WASHINGTON — The chairman of the U.S. House subcommittee with NASA funding responsibility is asking the White House to identify programs whose budgets would have to be cut to cover skyrocketing costs on the agency’s next flagship-class astronomy observatory.

In a Sept. 28 letter to Office of Management and Budget Director Jacob Lew, Rep. Frank Wolf (R-Va.), chairman of the House Appropriations commerce, justice, science subcommittee, said the White House has been slow to provide the information needed to make a 2012 funding decision on the James Webb Space Telescope (JWST). Wolf’s panel in July proposed canceling JWST, whose estimated price tag has risen to $8.7 billion, but the Senate Appropriations Committee recommends pressing ahead with the mission, billed as the successor to the hugely successful Hubble Space Telescope.

In the letter, Wolf said the White House has expressed opposition to canceling the program but has yet to identify any programs whose budgets would have to be trimmed or eliminated to offset the cost of JWST, whose original estimated price tag was less than $2 billion. The lawmaker also complained that NASA completed a JWST replan months before his subcommittee drafted the bill that recommends killing the program but declined to share that information.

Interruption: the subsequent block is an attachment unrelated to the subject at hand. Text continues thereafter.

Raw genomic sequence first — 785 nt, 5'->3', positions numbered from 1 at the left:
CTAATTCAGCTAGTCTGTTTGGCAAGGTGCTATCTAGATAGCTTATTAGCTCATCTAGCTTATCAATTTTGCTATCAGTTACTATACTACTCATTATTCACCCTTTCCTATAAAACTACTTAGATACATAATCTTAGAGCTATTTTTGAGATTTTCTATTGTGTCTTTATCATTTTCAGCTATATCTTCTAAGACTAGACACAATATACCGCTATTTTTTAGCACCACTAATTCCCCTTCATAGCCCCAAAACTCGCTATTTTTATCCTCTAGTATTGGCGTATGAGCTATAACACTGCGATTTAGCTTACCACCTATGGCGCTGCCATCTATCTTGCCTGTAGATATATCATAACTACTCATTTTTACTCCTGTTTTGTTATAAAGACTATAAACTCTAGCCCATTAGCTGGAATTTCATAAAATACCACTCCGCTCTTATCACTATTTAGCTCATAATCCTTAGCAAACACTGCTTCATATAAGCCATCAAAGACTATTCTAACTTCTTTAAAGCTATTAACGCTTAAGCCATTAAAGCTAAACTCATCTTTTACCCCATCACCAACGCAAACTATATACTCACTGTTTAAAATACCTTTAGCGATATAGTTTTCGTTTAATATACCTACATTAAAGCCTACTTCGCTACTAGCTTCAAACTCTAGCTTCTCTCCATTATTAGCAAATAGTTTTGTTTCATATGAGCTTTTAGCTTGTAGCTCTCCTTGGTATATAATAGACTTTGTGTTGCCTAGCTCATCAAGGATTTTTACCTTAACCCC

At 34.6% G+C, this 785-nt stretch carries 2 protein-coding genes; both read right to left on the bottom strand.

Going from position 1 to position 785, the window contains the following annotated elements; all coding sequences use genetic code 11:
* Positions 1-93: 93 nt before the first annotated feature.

“In the coming weeks, the House and Senate will sit down to negotiate final appropriations bills for fiscal year 2012, and the appropriate level of funding for JWST will be one of the most significant issues considered,” Wolf wrote. “For us to make a truly informed decision that takes into account both the value of JWST and the value of opportunities that may be precluded by the JWST replan, we must have the offset information. If such information is not provided by the time that conference negotiations begin, I will consider that to be an indication that JWST is no higher in priority than any other existing or planned NASA activity.”



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Warren Ferster is the Editor-in-Chief of SpaceNews and is responsible for all the news and editorial coverage in the weekly newspaper, the spacenews.com Web site and variety of specialty publications such as show dailies. He manages a staff of seven reporters...